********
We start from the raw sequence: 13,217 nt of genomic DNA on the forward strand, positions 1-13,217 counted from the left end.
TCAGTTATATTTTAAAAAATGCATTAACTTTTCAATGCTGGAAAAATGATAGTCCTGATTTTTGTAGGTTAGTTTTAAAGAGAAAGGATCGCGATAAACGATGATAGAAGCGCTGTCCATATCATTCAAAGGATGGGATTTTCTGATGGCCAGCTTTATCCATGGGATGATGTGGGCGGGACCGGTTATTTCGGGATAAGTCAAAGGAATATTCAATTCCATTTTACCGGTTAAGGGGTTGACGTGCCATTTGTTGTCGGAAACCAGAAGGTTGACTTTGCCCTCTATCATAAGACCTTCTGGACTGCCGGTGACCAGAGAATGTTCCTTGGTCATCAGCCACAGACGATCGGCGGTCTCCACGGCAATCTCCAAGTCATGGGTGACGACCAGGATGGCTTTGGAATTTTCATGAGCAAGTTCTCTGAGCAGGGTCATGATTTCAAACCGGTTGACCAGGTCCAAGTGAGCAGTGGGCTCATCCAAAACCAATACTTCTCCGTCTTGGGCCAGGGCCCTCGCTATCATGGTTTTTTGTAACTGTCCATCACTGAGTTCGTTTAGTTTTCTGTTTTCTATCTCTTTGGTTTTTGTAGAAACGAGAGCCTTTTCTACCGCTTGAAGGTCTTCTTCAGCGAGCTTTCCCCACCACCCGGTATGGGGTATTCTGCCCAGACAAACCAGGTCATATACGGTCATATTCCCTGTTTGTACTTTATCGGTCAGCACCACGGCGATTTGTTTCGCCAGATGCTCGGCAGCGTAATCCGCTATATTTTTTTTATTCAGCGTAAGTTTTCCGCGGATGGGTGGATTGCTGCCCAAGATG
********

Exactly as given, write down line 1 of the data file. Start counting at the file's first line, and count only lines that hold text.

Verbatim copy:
We start from the raw sequence: 13,217 nt of genomic DNA on the forward strand, positions 1-13,217 counted from the left end.